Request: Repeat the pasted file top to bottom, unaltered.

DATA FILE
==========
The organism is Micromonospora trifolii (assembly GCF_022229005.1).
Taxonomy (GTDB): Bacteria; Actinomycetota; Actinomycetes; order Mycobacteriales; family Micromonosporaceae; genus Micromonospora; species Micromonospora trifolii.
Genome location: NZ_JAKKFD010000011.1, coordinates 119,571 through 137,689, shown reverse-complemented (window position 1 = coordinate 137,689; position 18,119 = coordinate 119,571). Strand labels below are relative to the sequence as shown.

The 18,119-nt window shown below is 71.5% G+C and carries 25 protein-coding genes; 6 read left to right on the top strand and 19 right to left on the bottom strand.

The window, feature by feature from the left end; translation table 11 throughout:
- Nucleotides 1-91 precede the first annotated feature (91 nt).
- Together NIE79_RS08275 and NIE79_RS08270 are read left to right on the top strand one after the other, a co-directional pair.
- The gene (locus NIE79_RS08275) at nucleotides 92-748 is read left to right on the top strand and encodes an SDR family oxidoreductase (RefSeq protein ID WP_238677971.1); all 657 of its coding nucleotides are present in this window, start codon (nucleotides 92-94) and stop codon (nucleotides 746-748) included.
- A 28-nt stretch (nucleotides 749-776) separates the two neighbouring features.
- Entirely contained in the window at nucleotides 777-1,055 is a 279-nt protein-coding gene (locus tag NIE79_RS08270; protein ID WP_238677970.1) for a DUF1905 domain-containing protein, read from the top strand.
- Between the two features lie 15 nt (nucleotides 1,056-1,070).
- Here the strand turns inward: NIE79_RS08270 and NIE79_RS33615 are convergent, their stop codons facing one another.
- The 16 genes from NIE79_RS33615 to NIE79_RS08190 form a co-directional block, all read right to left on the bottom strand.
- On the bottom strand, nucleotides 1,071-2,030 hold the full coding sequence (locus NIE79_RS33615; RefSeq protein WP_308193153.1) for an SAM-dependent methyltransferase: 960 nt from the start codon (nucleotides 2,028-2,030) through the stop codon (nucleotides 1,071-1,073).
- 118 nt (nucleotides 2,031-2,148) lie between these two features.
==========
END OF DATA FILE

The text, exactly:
The organism is Micromonospora trifolii (assembly GCF_022229005.1).
Taxonomy (GTDB): Bacteria; Actinomycetota; Actinomycetes; order Mycobacteriales; family Micromonosporaceae; genus Micromonospora; species Micromonospora trifolii.
Genome location: NZ_JAKKFD010000011.1, coordinates 119,571 through 137,689, shown reverse-complemented (window position 1 = coordinate 137,689; position 18,119 = coordinate 119,571). Strand labels below are relative to the sequence as shown.

The 18,119-nt window shown below is 71.5% G+C and carries 25 protein-coding genes; 6 read left to right on the top strand and 19 right to left on the bottom strand.

The window, feature by feature from the left end; translation table 11 throughout:
- Nucleotides 1-91 precede the first annotated feature (91 nt).
- Together NIE79_RS08275 and NIE79_RS08270 are read left to right on the top strand one after the other, a co-directional pair.
- The gene (locus NIE79_RS08275) at nucleotides 92-748 is read left to right on the top strand and encodes an SDR family oxidoreductase (RefSeq protein ID WP_238677971.1); all 657 of its coding nucleotides are present in this window, start codon (nucleotides 92-94) and stop codon (nucleotides 746-748) included.
- A 28-nt stretch (nucleotides 749-776) separates the two neighbouring features.
- Entirely contained in the window at nucleotides 777-1,055 is a 279-nt protein-coding gene (locus tag NIE79_RS08270; protein ID WP_238677970.1) for a DUF1905 domain-containing protein, read from the top strand.
- Between the two features lie 15 nt (nucleotides 1,056-1,070).
- Here the strand turns inward: NIE79_RS08270 and NIE79_RS33615 are convergent, their stop codons facing one another.
- The 16 genes from NIE79_RS33615 to NIE79_RS08190 form a co-directional block, all read right to left on the bottom strand.
- On the bottom strand, nucleotides 1,071-2,030 hold the full coding sequence (locus NIE79_RS33615; RefSeq protein WP_308193153.1) for an SAM-dependent methyltransferase: 960 nt from the start codon (nucleotides 2,028-2,030) through the stop codon (nucleotides 1,071-1,073).
- 118 nt (nucleotides 2,031-2,148) lie between these two features.